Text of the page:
I❤️NYC


Traveled across the world including Europe and Asia.

Lived in London, Tokyo, Miami, LA.

I had never been to New York City until this year and I went twice. Incomparable. Well….maybe a little comparable. Tokyo is also a vertical city. The food was also amazing there. Lots of people everywhere, which is important to my soul.

NYC though…. The food. That park. Those boroughs. My first trip I had 3 days. When asked what sightseeing and tourist things I wanted to do, I was having none of it. The only thing I wanted to do was get to all five boroughs and eat the local food from that area. Goal accomplished! It was legendary!

#heartexplosion #foodieinparadise #queens #manhatten #bronx #brooklyn #statenisland







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Boxing, Cooking & a Father I Could Never Connect With


My dad was a scary dude to me growing up. I spent most of my childhood in my room because it was a haven away from the devastating words he used as effectively as wielding a sword to my burgeoning child psyche. I tried to spend as little time around him as possible. 

But at a time in my life when we couldn’t talk to each other, no…., we couldn’t communicate with each other, I managed to absorb two passions of his, nearly by osmosis. The first was boxing. This was back when boxing meant something. Mohammed Ali. Leon Spinks. Angelo Dundee. Mills Lane. And yes, in later years, Tyson. Boxing had heart then. Two men. Two sets of determination. Two different skill sets. Get in a ring and let the best man win. 

For this, I would actually emerge from my safe place and sit in front of the telly, and we’d share some time cheering on our champion. These were glorious moments.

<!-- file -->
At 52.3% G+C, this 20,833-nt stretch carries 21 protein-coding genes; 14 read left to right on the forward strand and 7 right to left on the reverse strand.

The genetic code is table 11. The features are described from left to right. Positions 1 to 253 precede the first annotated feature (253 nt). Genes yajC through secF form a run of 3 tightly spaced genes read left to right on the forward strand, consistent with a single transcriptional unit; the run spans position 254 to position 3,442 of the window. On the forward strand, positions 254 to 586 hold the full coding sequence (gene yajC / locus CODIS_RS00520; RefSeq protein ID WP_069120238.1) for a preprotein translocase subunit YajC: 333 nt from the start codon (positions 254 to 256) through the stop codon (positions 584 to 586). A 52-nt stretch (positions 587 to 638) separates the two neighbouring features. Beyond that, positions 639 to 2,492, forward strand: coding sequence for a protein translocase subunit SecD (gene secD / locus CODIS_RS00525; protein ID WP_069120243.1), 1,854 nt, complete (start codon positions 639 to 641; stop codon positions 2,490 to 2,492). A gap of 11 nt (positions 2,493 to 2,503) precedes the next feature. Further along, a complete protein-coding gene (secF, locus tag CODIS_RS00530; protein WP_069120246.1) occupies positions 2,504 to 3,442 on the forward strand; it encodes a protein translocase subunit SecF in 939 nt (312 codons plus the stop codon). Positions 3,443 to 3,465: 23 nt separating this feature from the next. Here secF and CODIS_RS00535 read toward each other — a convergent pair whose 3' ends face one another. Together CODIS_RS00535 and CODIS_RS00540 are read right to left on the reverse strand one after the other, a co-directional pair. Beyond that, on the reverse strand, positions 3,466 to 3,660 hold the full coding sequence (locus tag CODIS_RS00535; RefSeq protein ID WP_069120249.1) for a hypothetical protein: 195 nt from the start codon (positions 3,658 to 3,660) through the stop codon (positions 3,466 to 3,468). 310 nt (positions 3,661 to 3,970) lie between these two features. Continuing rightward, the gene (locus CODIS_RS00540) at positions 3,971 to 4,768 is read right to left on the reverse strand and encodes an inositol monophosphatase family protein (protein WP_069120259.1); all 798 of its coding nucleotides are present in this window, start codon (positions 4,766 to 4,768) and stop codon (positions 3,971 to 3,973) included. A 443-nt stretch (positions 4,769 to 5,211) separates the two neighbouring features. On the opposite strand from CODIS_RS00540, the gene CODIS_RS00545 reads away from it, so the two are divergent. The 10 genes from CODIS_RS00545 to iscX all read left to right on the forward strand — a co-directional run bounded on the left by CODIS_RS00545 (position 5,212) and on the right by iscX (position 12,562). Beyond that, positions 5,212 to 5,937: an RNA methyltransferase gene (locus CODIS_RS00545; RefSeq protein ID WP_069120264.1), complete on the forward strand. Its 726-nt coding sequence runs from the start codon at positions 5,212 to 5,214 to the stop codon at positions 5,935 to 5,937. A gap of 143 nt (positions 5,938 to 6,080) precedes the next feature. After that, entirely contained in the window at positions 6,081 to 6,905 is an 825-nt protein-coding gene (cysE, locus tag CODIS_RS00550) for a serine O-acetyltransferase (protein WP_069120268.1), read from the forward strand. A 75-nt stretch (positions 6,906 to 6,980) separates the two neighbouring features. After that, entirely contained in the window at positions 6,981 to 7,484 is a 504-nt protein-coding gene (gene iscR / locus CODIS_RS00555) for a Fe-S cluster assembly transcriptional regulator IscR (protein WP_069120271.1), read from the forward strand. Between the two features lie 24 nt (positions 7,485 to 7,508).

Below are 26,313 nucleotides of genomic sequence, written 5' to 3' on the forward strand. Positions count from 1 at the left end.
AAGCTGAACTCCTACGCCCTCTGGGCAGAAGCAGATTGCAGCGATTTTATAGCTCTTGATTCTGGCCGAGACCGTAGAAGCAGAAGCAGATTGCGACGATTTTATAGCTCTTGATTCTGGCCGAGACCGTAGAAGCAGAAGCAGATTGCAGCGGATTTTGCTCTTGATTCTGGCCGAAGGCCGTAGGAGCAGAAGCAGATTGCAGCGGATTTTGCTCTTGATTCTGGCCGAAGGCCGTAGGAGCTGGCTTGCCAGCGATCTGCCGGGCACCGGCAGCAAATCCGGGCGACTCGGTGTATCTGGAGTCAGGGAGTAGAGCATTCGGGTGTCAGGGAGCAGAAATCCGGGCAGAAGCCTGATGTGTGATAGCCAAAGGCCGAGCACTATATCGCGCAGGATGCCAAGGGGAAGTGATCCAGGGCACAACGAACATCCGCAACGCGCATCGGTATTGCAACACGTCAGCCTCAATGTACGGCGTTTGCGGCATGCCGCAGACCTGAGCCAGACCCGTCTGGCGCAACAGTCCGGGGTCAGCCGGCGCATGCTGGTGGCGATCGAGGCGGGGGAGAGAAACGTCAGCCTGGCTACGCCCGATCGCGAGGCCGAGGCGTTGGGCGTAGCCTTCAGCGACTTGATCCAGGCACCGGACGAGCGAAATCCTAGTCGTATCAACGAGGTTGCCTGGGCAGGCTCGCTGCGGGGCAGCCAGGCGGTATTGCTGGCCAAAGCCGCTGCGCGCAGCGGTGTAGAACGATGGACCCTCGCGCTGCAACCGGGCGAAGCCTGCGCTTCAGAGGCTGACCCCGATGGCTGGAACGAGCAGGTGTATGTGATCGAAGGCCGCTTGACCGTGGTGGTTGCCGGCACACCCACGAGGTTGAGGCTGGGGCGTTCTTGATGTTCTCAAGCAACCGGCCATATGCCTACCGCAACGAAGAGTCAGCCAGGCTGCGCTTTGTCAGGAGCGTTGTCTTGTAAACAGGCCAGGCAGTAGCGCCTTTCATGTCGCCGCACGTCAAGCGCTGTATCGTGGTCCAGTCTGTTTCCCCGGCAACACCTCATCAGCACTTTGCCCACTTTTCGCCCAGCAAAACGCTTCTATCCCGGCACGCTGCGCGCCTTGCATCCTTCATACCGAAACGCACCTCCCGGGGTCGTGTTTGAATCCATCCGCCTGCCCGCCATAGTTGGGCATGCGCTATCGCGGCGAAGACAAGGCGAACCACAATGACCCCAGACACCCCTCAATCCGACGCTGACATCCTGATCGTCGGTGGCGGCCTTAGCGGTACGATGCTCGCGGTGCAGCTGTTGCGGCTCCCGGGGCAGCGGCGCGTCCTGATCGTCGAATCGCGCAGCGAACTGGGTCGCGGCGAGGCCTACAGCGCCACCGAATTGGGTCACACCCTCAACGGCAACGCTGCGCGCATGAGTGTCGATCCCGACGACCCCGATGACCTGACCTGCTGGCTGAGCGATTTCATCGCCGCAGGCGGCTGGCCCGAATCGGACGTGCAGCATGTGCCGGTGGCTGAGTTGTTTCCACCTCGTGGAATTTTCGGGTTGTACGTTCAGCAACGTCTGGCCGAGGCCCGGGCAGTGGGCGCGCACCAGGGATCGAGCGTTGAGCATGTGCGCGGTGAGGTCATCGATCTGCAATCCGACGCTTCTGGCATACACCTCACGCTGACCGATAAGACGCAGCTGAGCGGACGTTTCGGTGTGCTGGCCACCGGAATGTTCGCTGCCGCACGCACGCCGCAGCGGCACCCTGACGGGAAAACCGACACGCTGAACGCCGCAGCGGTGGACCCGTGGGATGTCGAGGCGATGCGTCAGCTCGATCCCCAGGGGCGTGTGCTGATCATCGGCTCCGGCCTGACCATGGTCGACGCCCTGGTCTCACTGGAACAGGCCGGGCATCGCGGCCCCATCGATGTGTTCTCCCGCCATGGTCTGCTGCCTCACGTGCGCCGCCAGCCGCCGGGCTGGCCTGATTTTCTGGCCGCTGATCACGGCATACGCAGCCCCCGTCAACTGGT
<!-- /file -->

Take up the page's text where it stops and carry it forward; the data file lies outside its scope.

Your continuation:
My dad’s only other discernible passion was food. Preparing it. Finding exotic recipes and replicating them. Going out to eat to places my peers never went to. Hell, I never ate at a McDonald’s until I was 18 years old because he considered it garbage. Kids I went to school with didn’t eat pate or escargot or caviar. They ate macaroni and cheese or chicken fried steak and such. My dad would fix borscht. He’d make his own sausages. He didn’t discriminate, and cooked dishes from all over the world.

Me, eh, I loved eating it but preparing it, having that passion just didn’t exist. Somehow though, his cooking commentary, and his willful education of my palate made a huge impact on me without my even knowing it at the time. 

Later in life, much later, I just started cooking one day, and I’ve never stopped. All that rabble he would summarily explain when he cooked stuck in my head somewhere. Now, I cook the most amazing kick ass food, and it has all come so naturally to me. I dream of food and wake up with the taste of it in my mouth. I visit other countries and my goal is basically to eat my way across it.

We’ve all got our shit when it comes to our parents, and I’m no different. I never did really connect with him. But still…. there is a part of him in me, in my DNA, that he delivered up to me because he had a passion for it, and my life is better because of it.